Simrad/Navico is taking a similar approach with its new NS8 and NS12 Northstar series multifunction displays. If the product is installed by an authorized Simrad/Navico dealer and becomes defective within the first year of service, Simrad will overnight - at its expense - a new unit for immediate exchange.
- How do you answer a boater who asks, "Which brand should I buy?"
When someone asks me, "Which brand is the best?" I start by explaining that this is not a simple one- or two-word answer. I usually ask them for the brand of equipment they are currently using and what they like and dislike about the unit. If it is a new boater, I determine how technically savvy they are and what is important to them - gadgets or simplicity? I also ask what type and model boat they have. This tells me how much helm space I have to work with, and from experience what physically fits the helm. There is no sense recommending Brand A if it won't fit the helm.
Today's customers usually do their Internet research and product comparisons before they head out to a boat show or a retail showroom. They have a fairly good idea of what product they want, based on Web site "propaganda," and are mostly looking for validation and personal recommendations prior to their final purchasing decision. For products within the same price category, there really aren't any bad choices. Some products might be easier to install on certain boats. Certain products are considered staples on certain boat lines. And there are definite cosmetic differences between manufacturers. But at the end of the day the choice of equipment is truly subjective. The trick is to find a salesperson/source with local knowledge (knowledge of your particular boat and cruising area) that is not a champion of just one manufacturer's line, but a trained expert of many.
- Where is a good place to get a referral regarding a competent or certified installer?
Start with the manufacturer's Web site. Look over the authorized dealer list and call the manufacturer, asking for the telephone number of the factory's regional sales representative. Call the factory rep - don't e-mail or you'll get a generic answer. Describe your project and ask him or her to refer two companies in the area that are doing the caliber of work that will match your particular needs.
Research the authorized dealer's Web site. Is it professional, informative and up to date? If you see an installer working in your marina, walk by the boat being worked on. Is there deck or floor protection in place? Ask for a business card.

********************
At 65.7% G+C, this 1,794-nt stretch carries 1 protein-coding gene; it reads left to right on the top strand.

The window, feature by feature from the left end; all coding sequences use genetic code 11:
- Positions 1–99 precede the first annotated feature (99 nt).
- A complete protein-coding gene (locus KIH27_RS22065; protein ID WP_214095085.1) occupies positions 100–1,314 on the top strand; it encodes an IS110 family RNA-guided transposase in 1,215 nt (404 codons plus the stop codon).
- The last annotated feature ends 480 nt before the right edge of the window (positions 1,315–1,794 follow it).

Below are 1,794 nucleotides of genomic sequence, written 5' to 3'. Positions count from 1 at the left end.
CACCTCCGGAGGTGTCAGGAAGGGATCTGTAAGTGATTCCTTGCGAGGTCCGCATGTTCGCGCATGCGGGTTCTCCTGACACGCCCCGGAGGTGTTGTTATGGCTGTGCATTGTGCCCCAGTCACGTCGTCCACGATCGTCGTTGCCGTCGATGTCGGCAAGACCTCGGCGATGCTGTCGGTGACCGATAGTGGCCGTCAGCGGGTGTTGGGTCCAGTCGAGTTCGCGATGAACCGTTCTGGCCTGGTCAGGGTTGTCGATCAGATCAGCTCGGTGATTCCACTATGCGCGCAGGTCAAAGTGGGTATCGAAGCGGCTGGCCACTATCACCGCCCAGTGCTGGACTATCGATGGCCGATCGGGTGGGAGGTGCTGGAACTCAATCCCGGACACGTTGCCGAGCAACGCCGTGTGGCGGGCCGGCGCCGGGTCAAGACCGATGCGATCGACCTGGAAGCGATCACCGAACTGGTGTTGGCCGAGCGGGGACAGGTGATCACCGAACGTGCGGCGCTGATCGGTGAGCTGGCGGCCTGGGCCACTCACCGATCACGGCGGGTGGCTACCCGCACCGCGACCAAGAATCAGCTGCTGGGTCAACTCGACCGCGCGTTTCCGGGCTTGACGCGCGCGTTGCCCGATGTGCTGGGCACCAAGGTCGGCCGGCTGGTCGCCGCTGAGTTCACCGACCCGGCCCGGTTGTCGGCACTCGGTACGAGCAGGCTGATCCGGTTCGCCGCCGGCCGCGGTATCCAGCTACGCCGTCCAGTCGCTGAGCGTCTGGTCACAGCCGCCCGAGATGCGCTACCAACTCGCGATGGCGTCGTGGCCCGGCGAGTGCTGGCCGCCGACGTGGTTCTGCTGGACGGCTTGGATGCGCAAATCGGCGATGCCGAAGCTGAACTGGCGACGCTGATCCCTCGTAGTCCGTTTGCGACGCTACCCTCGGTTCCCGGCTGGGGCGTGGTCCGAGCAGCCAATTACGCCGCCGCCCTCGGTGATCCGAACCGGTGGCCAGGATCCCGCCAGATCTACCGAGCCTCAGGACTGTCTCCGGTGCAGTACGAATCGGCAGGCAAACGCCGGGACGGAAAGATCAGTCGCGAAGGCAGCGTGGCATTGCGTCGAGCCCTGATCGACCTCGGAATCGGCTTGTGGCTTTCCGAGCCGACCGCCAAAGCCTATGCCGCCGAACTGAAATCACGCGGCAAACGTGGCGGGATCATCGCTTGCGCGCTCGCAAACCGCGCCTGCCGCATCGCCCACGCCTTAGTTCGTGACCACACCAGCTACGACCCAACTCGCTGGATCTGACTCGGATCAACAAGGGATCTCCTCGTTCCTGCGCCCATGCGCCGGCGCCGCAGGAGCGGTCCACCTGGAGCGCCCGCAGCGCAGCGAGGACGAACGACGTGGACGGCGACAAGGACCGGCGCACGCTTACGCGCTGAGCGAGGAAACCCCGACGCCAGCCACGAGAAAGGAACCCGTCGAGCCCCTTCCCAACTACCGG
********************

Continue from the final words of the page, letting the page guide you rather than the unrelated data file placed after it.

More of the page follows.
You can also ask your marina manager for a referral. Many marinas partner with area professionals on installations. Let the installer know the job was referred by the marina manager. Subcontractors typically go to great lengths to keep marina managers satisfied and in return can count on referral work year-round, not just during the high season.
- What are the biggest changes you've seen in electronics in the last 10 years?
Radars are getting smaller, and chart plotters are getting larger. Chart clarity and intelligibility increases every year. Everything now is customizable to be tailored to your particular navigational preference. The acceptance of NMEA 2000 data is a big change in the way data is transferred between different manufacturers' units. As far as the "best" changes in the past five years, I believe live Sirius/XM weather video data and AIS target information are the new building blocks for future integrated helms.
I am sure we'll soon see fog detection/visibility reports added to satellite weather service. How nice would it be to know where a fog bank is situated, its size and its density prior to leaving the dock? Welcome AIS enhancements would be on-screen targets of different colors for different types of vessels (red for tugs in tow, yellow for ferries, etc.) as well as scalable icons representing different size vessels. Today's system gives one size icon for a 30-foot pilot boat or a 450-foot container ship.
- Can you identify some other future trends?
Smaller and more powerful technology (power equals integration).
Redundancy and backup system engineering is starting to push its way into the forefront. Manufacturers are realizing that if a $300 GPS sensor becomes defective, it will take down their $20,000 integrated multidisplay nav systems. Current trends are allowing multiple GPS sensors to be connected to an integrated system, with automatic changeover should the primary GPS sensor fail.
Other trends or changes include digital radar (be it HD or Super HD), which absolutely increases radar performance in heavy, wet fog or storm cell downpours. The Automatic Gain, Sea Clutter and Rain Clutter settings of these new digital radars are so good that even if an operator elects to manually tune the radar set, the increase in image enhancement is minimal at best.
The emergence of thermal and low-light-enhancement night vision systems in the recreational market is helping to extend cruising confidence when the day goes a little long and the skipper is faced with returning to port after sunset. The video images of the Generation 4 night vision systems are nothing short of phenomenal.
Dave Laska, 49, is president of L&L Electronics (www.llelectronics.com) in Branford, Conn., which he runs with his brothers Rob and Jim. A marine electronics technician with 28 years of professional experience, Laska is an FCC-licensed senior grade technician certified by the National Marine Electronics Association.
This article originally appeared in the May 2010 issue.